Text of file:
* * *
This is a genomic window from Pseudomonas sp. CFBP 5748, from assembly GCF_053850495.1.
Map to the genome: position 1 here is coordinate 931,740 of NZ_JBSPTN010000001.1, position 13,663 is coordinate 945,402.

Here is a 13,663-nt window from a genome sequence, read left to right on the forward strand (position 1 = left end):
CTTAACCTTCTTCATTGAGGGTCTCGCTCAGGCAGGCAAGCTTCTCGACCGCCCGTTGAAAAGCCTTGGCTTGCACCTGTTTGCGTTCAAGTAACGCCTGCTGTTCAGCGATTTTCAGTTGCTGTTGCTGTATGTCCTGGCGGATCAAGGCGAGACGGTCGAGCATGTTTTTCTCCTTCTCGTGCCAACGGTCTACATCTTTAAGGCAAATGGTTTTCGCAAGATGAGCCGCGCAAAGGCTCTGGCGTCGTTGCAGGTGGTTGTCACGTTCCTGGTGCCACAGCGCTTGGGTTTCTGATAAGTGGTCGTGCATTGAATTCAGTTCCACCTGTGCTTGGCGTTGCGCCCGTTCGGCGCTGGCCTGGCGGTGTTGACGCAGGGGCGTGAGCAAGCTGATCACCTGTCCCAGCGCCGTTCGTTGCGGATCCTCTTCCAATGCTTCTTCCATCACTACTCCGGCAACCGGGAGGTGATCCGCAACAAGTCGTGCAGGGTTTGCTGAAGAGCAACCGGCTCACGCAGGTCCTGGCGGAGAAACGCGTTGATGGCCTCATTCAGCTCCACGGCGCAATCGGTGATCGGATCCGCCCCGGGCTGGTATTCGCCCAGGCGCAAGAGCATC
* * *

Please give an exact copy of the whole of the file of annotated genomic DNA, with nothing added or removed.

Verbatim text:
This is a genomic window from Pseudomonas sp. CFBP 5748, from assembly GCF_053850495.1.
Map to the genome: position 1 here is coordinate 931,740 of NZ_JBSPTN010000001.1, position 13,663 is coordinate 945,402.

Here is a 13,663-nt window from a genome sequence, read left to right on the forward strand (position 1 = left end):
CTTAACCTTCTTCATTGAGGGTCTCGCTCAGGCAGGCAAGCTTCTCGACCGCCCGTTGAAAAGCCTTGGCTTGCACCTGTTTGCGTTCAAGTAACGCCTGCTGTTCAGCGATTTTCAGTTGCTGTTGCTGTATGTCCTGGCGGATCAAGGCGAGACGGTCGAGCATGTTTTTCTCCTTCTCGTGCCAACGGTCTACATCTTTAAGGCAAATGGTTTTCGCAAGATGAGCCGCGCAAAGGCTCTGGCGTCGTTGCAGGTGGTTGTCACGTTCCTGGTGCCACAGCGCTTGGGTTTCTGATAAGTGGTCGTGCATTGAATTCAGTTCCACCTGTGCTTGGCGTTGCGCCCGTTCGGCGCTGGCCTGGCGGTGTTGACGCAGGGGCGTGAGCAAGCTGATCACCTGTCCCAGCGCCGTTCGTTGCGGATCCTCTTCCAATGCTTCTTCCATCACTACTCCGGCAACCGGGAGGTGATCCGCAACAAGTCGTGCAGGGTTTGCTGAAGAGCAACCGGCTCACGCAGGTCCTGGCGGAGAAACGCGTTGATGGCCTCATTCAGCTCCACGGCGCAATCGGTGATCGGATCCGCCCCGGGCTGGTATTCGCCCAGGCGCAAGAGCATC